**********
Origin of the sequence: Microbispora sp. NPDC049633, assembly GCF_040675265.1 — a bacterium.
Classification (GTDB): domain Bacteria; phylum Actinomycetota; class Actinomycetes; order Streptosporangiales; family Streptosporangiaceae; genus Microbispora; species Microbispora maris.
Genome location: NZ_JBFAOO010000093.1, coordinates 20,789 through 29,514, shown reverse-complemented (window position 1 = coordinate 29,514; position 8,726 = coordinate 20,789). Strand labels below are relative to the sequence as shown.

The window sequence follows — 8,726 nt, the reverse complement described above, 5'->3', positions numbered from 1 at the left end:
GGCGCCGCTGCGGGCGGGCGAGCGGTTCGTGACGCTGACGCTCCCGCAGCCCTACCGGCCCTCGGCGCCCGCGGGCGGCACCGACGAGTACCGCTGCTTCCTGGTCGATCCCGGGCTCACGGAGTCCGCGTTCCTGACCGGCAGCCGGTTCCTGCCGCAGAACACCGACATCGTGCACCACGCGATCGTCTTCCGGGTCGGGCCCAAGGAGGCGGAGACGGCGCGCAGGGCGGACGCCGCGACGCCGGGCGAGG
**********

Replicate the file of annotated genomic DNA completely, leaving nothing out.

Origin of the sequence: Microbispora sp. NPDC049633, assembly GCF_040675265.1 — a bacterium.
Classification (GTDB): domain Bacteria; phylum Actinomycetota; class Actinomycetes; order Streptosporangiales; family Streptosporangiaceae; genus Microbispora; species Microbispora maris.
Genome location: NZ_JBFAOO010000093.1, coordinates 20,789 through 29,514, shown reverse-complemented (window position 1 = coordinate 29,514; position 8,726 = coordinate 20,789). Strand labels below are relative to the sequence as shown.

The window sequence follows — 8,726 nt, the reverse complement described above, 5'->3', positions numbered from 1 at the left end:
GGCGCCGCTGCGGGCGGGCGAGCGGTTCGTGACGCTGACGCTCCCGCAGCCCTACCGGCCCTCGGCGCCCGCGGGCGGCACCGACGAGTACCGCTGCTTCCTGGTCGATCCCGGGCTCACGGAGTCCGCGTTCCTGACCGGCAGCCGGTTCCTGCCGCAGAACACCGACATCGTGCACCACGCGATCGTCTTCCGGGTCGGGCCCAAGGAGGCGGAGACGGCGCGCAGGGCGGACGCCGCGACGCCGGGCGAGG